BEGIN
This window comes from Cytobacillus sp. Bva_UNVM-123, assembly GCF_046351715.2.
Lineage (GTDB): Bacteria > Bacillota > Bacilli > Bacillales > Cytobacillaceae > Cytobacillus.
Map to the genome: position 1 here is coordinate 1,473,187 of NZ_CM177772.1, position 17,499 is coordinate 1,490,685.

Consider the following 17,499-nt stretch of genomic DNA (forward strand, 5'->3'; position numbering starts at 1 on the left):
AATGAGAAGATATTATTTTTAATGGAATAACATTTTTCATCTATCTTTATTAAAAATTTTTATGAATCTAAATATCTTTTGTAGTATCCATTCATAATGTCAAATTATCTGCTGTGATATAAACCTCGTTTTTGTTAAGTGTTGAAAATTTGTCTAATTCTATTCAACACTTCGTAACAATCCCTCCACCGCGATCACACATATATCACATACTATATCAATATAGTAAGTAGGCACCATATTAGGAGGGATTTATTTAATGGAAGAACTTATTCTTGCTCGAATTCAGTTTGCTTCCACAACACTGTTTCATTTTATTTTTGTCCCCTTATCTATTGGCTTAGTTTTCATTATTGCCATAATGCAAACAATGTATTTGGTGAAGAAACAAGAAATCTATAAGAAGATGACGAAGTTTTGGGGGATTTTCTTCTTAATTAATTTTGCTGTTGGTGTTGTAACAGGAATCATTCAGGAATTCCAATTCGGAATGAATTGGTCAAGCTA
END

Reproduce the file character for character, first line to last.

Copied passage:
This window comes from Cytobacillus sp. Bva_UNVM-123, assembly GCF_046351715.2.
Lineage (GTDB): Bacteria > Bacillota > Bacilli > Bacillales > Cytobacillaceae > Cytobacillus.
Map to the genome: position 1 here is coordinate 1,473,187 of NZ_CM177772.1, position 17,499 is coordinate 1,490,685.

Consider the following 17,499-nt stretch of genomic DNA (forward strand, 5'->3'; position numbering starts at 1 on the left):
AATGAGAAGATATTATTTTTAATGGAATAACATTTTTCATCTATCTTTATTAAAAATTTTTATGAATCTAAATATCTTTTGTAGTATCCATTCATAATGTCAAATTATCTGCTGTGATATAAACCTCGTTTTTGTTAAGTGTTGAAAATTTGTCTAATTCTATTCAACACTTCGTAACAATCCCTCCACCGCGATCACACATATATCACATACTATATCAATATAGTAAGTAGGCACCATATTAGGAGGGATTTATTTAATGGAAGAACTTATTCTTGCTCGAATTCAGTTTGCTTCCACAACACTGTTTCATTTTATTTTTGTCCCCTTATCTATTGGCTTAGTTTTCATTATTGCCATAATGCAAACAATGTATTTGGTGAAGAAACAAGAAATCTATAAGAAGATGACGAAGTTTTGGGGGATTTTCTTCTTAATTAATTTTGCTGTTGGTGTTGTAACAGGAATCATTCAGGAATTCCAATTCGGAATGAATTGGTCAAGCTA